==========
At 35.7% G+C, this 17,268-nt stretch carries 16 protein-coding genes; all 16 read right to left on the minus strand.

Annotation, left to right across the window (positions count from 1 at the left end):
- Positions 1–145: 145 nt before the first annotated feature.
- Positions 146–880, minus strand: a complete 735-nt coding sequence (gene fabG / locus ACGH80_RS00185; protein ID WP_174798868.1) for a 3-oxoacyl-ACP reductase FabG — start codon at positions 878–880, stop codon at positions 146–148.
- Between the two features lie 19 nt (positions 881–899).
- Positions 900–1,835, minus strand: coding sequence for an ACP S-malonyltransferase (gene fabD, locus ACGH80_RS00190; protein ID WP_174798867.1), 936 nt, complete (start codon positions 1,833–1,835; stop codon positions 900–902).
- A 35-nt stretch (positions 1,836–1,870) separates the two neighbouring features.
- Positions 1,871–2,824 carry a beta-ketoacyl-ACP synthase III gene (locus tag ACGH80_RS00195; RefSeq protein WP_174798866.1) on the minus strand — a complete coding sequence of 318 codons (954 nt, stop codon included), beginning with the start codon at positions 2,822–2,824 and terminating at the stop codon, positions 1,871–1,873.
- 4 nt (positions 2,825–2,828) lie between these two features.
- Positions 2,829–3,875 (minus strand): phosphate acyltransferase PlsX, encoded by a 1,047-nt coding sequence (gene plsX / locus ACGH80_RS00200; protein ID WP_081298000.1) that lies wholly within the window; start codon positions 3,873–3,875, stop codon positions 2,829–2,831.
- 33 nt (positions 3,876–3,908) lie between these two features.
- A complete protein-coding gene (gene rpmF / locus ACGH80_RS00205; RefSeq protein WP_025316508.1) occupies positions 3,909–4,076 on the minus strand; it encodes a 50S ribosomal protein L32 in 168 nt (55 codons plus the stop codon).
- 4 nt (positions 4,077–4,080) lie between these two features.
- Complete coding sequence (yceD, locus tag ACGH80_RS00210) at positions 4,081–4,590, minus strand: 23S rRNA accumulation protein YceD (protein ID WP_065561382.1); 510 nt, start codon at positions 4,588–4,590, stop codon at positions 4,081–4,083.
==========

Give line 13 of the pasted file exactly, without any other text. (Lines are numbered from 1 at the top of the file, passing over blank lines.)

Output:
- 4 nt (positions 4,077–4,080) lie between these two features.